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I have four infrared heaters that each draw 6.67 amps at 240v.

Each heater has a red, black and green wire: more info (I have SW-24 single lamp model)

I'm in the US and recently had a NEMA 14-50 receptacle installed.

How can I safely connect these four heaters to the receptacle? It is a temporary connection as I only need to do some tests for a few minutes with all heaters on.

My first thought is to wire an extension cable (maybe something like this) to a box with four outlets in parallel?

I'm trying to avoid paying an electrician as it's only a temporary setup and I won't need it after a few minutes of testing.

Any insight is appreciated - thanks!

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This is not legal or safe, but it's safe"er" at minimum cost.

Get a 120mm (4-11/16) junction box and lid, a cable clamp appropriate for that oven cord, 4 cable clamps appropriate for the heater power cables, and three rather large wire nuts, or alternately, 5/6-position lug splices that'll take up to #6. Also 1 foot of bare 10AWG wire, and a #10-32 ground screw (style points for green).

  • The 120mm box has a 10-32 tapped hole in it, put the ground screw in there and attach the pigtail.

  • Knock out holes for all the cable clamps that will make sense when it's mounted to the wall, and fit all the cable clamps, screws out so you can get to 'em.

  • Permanently mount the box on the wall within cord's reach of the 14-50 receptacle. Certainly do not leave it dangling loose. You'll pull cords out that way and give yourself a wallop.

  • Bring the dryer cord into its cable clamp. Tighten it down.

  • Bring each heater cord into a cable clamp. Tighten it down.

  • Use a splice to tie all the following wires: a) the stove cord ground, b) the pigtail from the junction box, and c) 4 ground wires from heater cords. There better be ground wires in those heater cords!

  • Use a splice to tie all the following: a) the heavy black wire in the stove cord, and b) one of the conductors from each heater cable (doesn't matter which).

  • Use a splice to tie all the following: a) the heavy white wire and b) the remaining conductor in each heater cable. Yes, you heard right. White.

  • Put a wire-nut cap on the red wire, and tape it on so it doesn't fall off. Wire-nuts don't like to stay on single wires.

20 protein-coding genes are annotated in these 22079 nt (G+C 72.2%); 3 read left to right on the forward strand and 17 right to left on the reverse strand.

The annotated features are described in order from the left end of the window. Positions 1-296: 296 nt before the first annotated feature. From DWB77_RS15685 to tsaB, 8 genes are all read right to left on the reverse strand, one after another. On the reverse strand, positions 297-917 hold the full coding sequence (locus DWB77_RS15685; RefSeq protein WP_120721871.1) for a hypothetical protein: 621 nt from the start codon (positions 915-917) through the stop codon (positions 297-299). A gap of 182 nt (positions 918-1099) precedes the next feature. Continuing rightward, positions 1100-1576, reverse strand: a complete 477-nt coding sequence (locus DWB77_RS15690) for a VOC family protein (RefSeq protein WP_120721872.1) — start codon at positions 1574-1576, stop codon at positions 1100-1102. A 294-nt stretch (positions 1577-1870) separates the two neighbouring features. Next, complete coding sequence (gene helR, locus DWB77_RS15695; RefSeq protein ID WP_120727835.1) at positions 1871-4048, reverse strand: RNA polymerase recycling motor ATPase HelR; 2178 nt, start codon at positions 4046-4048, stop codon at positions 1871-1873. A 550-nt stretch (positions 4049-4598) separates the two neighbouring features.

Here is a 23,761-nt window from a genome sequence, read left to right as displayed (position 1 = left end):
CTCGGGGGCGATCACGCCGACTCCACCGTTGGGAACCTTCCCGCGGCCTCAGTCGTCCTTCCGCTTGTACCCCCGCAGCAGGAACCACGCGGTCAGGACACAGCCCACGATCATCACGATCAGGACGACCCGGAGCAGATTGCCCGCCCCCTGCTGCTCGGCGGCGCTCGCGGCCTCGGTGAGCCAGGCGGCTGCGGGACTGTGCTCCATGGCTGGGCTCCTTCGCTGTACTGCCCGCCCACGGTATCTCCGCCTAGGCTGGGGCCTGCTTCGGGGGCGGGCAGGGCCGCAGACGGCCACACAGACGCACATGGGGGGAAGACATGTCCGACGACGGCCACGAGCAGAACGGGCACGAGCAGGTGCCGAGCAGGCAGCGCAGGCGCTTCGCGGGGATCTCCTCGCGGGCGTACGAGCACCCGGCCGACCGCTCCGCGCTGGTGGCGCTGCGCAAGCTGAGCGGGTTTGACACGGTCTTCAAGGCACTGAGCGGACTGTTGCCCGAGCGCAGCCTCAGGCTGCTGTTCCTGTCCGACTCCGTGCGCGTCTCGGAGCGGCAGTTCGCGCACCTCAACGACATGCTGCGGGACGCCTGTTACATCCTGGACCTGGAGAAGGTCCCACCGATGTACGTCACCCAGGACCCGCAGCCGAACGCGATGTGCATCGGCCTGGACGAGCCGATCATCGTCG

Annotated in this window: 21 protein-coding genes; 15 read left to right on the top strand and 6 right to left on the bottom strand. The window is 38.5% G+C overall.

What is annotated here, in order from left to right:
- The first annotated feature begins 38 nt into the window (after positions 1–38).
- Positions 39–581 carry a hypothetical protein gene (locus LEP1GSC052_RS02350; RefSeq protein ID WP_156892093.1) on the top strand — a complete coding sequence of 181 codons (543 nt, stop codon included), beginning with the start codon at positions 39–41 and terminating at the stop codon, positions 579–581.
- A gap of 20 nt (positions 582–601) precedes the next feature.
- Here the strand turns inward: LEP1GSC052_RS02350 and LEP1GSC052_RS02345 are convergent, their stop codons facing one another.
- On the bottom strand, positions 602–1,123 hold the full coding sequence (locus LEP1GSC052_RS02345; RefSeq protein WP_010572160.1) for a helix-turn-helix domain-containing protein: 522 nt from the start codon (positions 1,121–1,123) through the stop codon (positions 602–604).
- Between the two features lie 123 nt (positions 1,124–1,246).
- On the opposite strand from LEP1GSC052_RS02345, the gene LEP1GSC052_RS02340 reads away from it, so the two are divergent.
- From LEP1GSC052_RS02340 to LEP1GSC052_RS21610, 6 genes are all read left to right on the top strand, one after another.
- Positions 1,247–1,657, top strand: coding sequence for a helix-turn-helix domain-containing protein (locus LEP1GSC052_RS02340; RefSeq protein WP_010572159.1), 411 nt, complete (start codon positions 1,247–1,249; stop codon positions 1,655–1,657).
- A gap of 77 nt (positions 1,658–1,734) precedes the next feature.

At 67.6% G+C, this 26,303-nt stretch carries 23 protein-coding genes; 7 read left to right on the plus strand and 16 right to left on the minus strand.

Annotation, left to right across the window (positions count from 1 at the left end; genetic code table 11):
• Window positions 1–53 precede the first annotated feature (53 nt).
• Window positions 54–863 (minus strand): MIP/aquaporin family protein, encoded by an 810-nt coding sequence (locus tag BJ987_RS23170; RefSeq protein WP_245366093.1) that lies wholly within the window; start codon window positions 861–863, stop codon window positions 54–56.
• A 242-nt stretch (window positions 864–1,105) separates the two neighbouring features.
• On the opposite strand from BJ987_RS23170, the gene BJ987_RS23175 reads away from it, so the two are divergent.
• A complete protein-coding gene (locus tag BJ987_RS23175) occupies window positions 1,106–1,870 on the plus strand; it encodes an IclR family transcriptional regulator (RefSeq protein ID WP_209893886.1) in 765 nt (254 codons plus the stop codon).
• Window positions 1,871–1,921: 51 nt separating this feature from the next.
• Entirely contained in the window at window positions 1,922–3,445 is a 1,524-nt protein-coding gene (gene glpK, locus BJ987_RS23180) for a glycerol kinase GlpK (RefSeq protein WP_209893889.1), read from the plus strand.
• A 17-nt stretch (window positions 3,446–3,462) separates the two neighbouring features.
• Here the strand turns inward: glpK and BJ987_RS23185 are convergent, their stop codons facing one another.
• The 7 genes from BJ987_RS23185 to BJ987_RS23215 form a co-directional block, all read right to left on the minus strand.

• Put the cover on the box.

  • Plug in the 14-50 plug. Light this baby up!

If you are getting the expected/advertised heat, then you are wrong about the heaters being 240V. They are 120V. By hooking up this way, we just saved the heaters.

If they're all heating but the heat is 1/4 of what you are expecting, then you passed the test. Unplug the 14-50 cord. Reopen the box, and redo the last 4 steps, but attaching the red wire to the heaters, and capping the white. Now you should get the works.

This isn't legal because these are not permissible uses for flexible cords, and we're abusing the tap rules, and these heaters are not listed to be portable or temporary heaters. The proper way would be a subpanel, 20A breakers feeding 6-20 receptacles, and proper cordage to heaters that are made to be portable.

  • The only legality issue I see with your setup is point 3 you raised -- once you're into a cord-and-plug connected apparatus, the tap rules are no longer a concern, and we're using cordage here to facilitate the interchange of equipment (as this is temporary), so that's not an issue either. This leaves the heaters not being listed for this service as the only issue... – ThreePhaseEel Jun 15 '18 at 7:46
  • Truly appreciate the detail in your answer, especially the 120v pre-test. I look forward to giving this a shot. – MikeBman Jun 15 '18 at 16:19
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If your outlet is properly wired, it should be rated to 40 amperes continuously. Four of the heaters you describe will draw less than 30 amperes, keeping you within a safe range.

A single extension cable rated to 40-50 amperes will handle the load to the end of the cable. Saving the rather substantial expense of four outlets, you might consider to use properly sized wire nuts to join the pigtails from the heaters. As part of this research, I discovered the existence of set-screw wire nuts, something that would be better able to handle multiple wires, but for the size you require, I'm not so certain.

Slightly more expensive would be to use terminal blocks to join the wires providing a more secure mechanical connection.

I think the key item here is "temporary" and that you are not exceeding the capacity of any of the wiring to be used.

  • Where I am lost is the 3 wire connection from the heaters to the 4 prong outlet...how do I connect the red, green and black wires from the heater to the outlet extension? I emailed the manufacturer and they gave a cryptic response: "The single element heater only uses a common and then either the black or red for its hot leg. Not all 3 wires that is with a 120V circuit" – MikeBman Jun 15 '18 at 1:11

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